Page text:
posted by zippy at 10:39 AM on May 13, 2010

Some oil gets burned as part of the normal running of your car. Some engines burn more than others. Honda VTEC engines (particularly with oil cooled pistons) are notorius for burning oil, as are audis. This is the reason you should be checking oil every time you get gas, nothing you can do will prolong engine life like keeping the oil changed and topped off when needed. You should add oil to your car. It will be less than a quart (Usually the smallest amount you can buy). However you must buy the same weight of oil as what is in the car. usually there will be a number on the oil filler cap which is located on a valve cover (the top of the engine usually-it will also say add oil here). It will probably say something like 5w-30 or 10-w-40, you must use this number of oil. It has to do with the oil's behaviour across a tempature range and is pretty important. There may be a sticker somewhere on your windshield that also lists what was put in your car last time, or you can check your reciepts from your last change. However if you are unsure, just take it to whereever and get it topped off. BTW changing your own oil is really easy. The hardest part is disposing of the old oil and most auto parts stores will take in oil to get it recycled (they usually make money off of this).

You may or may not also need an oil change, mileage is not really the best single way to measure this. I usally go with a combination of mileage/time since last oil change/and look and smell of oil. The oil should be a honey color and as it gets dirty it slowly turns black. The darker it is the more it needs to be changed. It will also start stinking (this is a skill learned through experience, the only thing I can convey online is smell new, clean oil and smell dirty old oil, and compare to how your oil smells-if it smells strongly burnt-change it). Depending on how I have used my car sometimes I change at 1k miles (usually not much driving for 6 months and only stop and go) to 10k (long highway trips).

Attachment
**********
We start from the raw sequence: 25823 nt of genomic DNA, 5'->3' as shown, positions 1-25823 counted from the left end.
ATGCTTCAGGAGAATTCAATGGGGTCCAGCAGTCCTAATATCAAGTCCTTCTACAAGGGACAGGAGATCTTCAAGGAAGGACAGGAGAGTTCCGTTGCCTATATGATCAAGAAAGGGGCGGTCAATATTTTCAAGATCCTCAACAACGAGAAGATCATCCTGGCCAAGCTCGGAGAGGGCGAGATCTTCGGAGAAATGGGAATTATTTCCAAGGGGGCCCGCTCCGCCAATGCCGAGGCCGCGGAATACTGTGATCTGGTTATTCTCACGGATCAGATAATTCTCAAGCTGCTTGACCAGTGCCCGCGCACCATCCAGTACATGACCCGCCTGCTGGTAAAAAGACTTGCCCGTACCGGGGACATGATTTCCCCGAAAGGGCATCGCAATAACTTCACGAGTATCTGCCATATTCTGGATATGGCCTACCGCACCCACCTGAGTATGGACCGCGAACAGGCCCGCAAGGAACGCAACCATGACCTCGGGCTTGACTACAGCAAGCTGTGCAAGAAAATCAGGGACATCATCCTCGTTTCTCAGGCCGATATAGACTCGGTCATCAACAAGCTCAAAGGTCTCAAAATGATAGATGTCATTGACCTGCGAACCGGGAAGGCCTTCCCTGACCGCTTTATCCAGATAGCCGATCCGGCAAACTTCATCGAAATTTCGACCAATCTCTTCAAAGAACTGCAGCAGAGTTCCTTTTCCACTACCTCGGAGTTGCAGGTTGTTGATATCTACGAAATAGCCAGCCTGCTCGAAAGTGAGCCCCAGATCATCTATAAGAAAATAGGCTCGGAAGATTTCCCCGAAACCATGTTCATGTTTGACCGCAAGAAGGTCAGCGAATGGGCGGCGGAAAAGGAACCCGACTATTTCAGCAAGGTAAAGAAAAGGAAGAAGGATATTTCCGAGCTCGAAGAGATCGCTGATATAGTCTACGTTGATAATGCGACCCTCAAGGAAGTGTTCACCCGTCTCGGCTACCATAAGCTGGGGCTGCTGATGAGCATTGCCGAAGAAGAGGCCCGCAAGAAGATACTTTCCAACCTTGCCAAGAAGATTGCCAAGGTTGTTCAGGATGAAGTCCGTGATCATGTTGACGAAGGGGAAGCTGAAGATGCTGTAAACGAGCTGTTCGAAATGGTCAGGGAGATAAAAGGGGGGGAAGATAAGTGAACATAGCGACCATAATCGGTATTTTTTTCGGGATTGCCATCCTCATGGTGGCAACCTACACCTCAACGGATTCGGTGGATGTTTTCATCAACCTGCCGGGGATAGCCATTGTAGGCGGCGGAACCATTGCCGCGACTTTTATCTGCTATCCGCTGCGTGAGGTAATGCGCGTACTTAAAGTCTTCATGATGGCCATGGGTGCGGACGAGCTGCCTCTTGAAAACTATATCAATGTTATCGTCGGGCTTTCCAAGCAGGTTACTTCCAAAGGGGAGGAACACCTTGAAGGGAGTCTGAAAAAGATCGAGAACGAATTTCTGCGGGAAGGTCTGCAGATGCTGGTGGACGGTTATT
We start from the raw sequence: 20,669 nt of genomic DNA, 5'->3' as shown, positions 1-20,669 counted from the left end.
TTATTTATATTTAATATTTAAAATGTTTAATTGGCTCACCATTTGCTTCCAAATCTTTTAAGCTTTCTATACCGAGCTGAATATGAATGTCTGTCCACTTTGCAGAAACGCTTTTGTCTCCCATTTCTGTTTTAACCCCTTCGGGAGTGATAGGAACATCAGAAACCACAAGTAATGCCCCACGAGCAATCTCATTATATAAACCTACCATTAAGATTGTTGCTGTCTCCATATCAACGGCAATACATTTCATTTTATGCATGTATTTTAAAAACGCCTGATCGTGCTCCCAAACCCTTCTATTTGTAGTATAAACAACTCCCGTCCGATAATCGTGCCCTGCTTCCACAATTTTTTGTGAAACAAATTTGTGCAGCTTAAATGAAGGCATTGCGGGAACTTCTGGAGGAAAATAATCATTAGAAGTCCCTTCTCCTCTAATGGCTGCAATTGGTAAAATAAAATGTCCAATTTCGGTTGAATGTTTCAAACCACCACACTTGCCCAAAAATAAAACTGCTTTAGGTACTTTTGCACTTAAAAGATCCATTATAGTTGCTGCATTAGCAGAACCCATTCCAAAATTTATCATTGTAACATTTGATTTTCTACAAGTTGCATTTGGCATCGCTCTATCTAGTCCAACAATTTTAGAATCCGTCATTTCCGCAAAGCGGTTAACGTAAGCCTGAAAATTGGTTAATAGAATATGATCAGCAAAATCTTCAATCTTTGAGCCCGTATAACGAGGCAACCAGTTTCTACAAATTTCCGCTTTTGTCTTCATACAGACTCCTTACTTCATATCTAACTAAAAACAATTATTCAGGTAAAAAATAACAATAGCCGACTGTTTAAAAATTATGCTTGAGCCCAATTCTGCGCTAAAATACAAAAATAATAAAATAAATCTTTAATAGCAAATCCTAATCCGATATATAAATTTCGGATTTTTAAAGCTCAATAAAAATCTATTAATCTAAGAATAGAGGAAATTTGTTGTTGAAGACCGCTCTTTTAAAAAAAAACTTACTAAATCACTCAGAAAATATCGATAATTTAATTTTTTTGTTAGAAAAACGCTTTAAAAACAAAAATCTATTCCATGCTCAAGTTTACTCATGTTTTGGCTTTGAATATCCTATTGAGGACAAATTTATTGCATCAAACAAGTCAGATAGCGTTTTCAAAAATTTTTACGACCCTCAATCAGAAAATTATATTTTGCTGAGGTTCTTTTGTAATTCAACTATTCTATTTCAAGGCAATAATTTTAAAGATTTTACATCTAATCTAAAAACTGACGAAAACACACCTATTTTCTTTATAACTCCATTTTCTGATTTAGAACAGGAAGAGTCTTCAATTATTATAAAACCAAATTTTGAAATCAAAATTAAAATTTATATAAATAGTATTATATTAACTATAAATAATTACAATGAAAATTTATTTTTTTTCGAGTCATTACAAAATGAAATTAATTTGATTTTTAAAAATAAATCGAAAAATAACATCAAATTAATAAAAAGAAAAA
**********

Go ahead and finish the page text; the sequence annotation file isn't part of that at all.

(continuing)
posted by bartonlong at 10:40 AM on May 13, 2010

First, make sure your car is running when you check the oil, pull the dipstick, wipe it off, put it back in, seat it firmly, and pull it out. That's where you get your reading.

Whaaaaaaa????? No, no, no. Proper oil levels are taken after the engine has been shut off and has been sitting at least 30 minutes. Preferably longer.
posted by Thorzdad at 11:08 AM on May 13, 2010 [2 favorites]

There's a lot of unnecessarily alarmist advice being tossed around here.

If you're only down halfway on the dipstick, that means you've burnt (or leaked) half the car's oil in 1500 miles.

For any car I've every owned (quite a few) this is simply wrong. You typically have to have a few quarts of oil in the engine before it shows on the dipstick at all.

Oh and the dipstick, from what I could tell, doesn't even have a safe section or anything.

It has a safe section -- you're just not recognizing it. There will be little grooves or bumps or notches on the edge, or something. If the oil is anywhere in that range, you're fine. If it's a little low, just top it off until the level is in the safe range.